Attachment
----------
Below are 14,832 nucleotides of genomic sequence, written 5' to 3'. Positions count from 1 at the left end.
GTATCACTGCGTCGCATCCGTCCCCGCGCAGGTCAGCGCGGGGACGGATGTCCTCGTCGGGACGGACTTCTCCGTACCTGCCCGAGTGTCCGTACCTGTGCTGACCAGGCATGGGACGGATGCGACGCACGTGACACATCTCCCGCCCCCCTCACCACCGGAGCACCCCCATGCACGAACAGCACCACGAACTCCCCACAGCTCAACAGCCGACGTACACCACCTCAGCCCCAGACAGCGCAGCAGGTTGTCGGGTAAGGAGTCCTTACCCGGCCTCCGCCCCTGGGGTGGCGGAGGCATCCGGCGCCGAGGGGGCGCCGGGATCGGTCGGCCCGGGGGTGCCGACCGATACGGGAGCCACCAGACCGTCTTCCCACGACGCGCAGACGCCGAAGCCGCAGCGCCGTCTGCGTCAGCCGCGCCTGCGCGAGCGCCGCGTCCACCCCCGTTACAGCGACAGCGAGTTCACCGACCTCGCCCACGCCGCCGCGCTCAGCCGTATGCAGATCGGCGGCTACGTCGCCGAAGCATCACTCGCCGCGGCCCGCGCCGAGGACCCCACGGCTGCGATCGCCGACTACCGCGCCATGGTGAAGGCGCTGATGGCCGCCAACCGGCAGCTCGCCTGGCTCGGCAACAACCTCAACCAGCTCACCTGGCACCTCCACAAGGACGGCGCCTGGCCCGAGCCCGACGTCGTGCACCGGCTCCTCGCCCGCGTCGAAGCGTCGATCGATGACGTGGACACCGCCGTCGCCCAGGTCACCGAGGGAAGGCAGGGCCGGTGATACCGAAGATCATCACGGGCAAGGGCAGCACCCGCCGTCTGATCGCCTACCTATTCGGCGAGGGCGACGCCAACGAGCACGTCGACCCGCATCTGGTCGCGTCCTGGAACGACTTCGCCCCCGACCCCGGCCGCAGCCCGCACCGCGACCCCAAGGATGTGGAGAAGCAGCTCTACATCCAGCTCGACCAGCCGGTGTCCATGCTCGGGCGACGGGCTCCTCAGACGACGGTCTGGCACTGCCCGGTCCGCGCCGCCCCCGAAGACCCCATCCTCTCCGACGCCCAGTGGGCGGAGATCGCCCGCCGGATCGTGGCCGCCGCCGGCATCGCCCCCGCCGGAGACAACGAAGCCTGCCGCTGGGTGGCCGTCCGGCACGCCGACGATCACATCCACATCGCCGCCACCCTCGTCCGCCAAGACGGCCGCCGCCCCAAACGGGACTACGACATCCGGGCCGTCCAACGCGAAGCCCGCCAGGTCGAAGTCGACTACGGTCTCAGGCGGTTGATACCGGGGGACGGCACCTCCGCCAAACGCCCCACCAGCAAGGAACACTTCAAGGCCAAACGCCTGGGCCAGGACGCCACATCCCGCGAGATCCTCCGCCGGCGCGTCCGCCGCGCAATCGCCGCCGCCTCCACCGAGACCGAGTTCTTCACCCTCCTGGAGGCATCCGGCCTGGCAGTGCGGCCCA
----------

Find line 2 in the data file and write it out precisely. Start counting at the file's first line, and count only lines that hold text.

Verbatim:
GTATCACTGCGTCGCATCCGTCCCCGCGCAGGTCAGCGCGGGGACGGATGTCCTCGTCGGGACGGACTTCTCCGTACCTGCCCGAGTGTCCGTACCTGTGCTGACCAGGCATGGGACGGATGCGACGCACGTGACACATCTCCCGCCCCCCTCACCACCGGAGCACCCCCATGCACGAACAGCACCACGAACTCCCCACAGCTCAACAGCCGACGTACACCACCTCAGCCCCAGACAGCGCAGCAGGTTGTCGGGTAAGGAGTCCTTACCCGGCCTCCGCCCCTGGGGTGGCGGAGGCATCCGGCGCCGAGGGGGCGCCGGGATCGGTCGGCCCGGGGGTGCCGACCGATACGGGAGCCACCAGACCGTCTTCCCACGACGCGCAGACGCCGAAGCCGCAGCGCCGTCTGCGTCAGCCGCGCCTGCGCGAGCGCCGCGTCCACCCCCGTTACAGCGACAGCGAGTTCACCGACCTCGCCCACGCCGCCGCGCTCAGCCGTATGCAGATCGGCGGCTACGTCGCCGAAGCATCACTCGCCGCGGCCCGCGCCGAGGACCCCACGGCTGCGATCGCCGACTACCGCGCCATGGTGAAGGCGCTGATGGCCGCCAACCGGCAGCTCGCCTGGCTCGGCAACAACCTCAACCAGCTCACCTGGCACCTCCACAAGGACGGCGCCTGGCCCGAGCCCGACGTCGTGCACCGGCTCCTCGCCCGCGTCGAAGCGTCGATCGATGACGTGGACACCGCCGTCGCCCAGGTCACCGAGGGAAGGCAGGGCCGGTGATACCGAAGATCATCACGGGCAAGGGCAGCACCCGCCGTCTGATCGCCTACCTATTCGGCGAGGGCGACGCCAACGAGCACGTCGACCCGCATCTGGTCGCGTCCTGGAACGACTTCGCCCCCGACCCCGGCCGCAGCCCGCACCGCGACCCCAAGGATGTGGAGAAGCAGCTCTACATCCAGCTCGACCAGCCGGTGTCCATGCTCGGGCGACGGGCTCCTCAGACGACGGTCTGGCACTGCCCGGTCCGCGCCGCCCCCGAAGACCCCATCCTCTCCGACGCCCAGTGGGCGGAGATCGCCCGCCGGATCGTGGCCGCCGCCGGCATCGCCCCCGCCGGAGACAACGAAGCCTGCCGCTGGGTGGCCGTCCGGCACGCCGACGATCACATCCACATCGCCGCCACCCTCGTCCGCCAAGACGGCCGCCGCCCCAAACGGGACTACGACATCCGGGCCGTCCAACGCGAAGCCCGCCAGGTCGAAGTCGACTACGGTCTCAGGCGGTTGATACCGGGGGACGGCACCTCCGCCAAACGCCCCACCAGCAAGGAACACTTCAAGGCCAAACGCCTGGGCCAGGACGCCACATCCCGCGAGATCCTCCGCCGGCGCGTCCGCCGCGCAATCGCCGCCGCCTCCACCGAGACCGAGTTCTTCACCCTCCTGGAGGCATCCGGCCTGGCAGTGCGGCCCA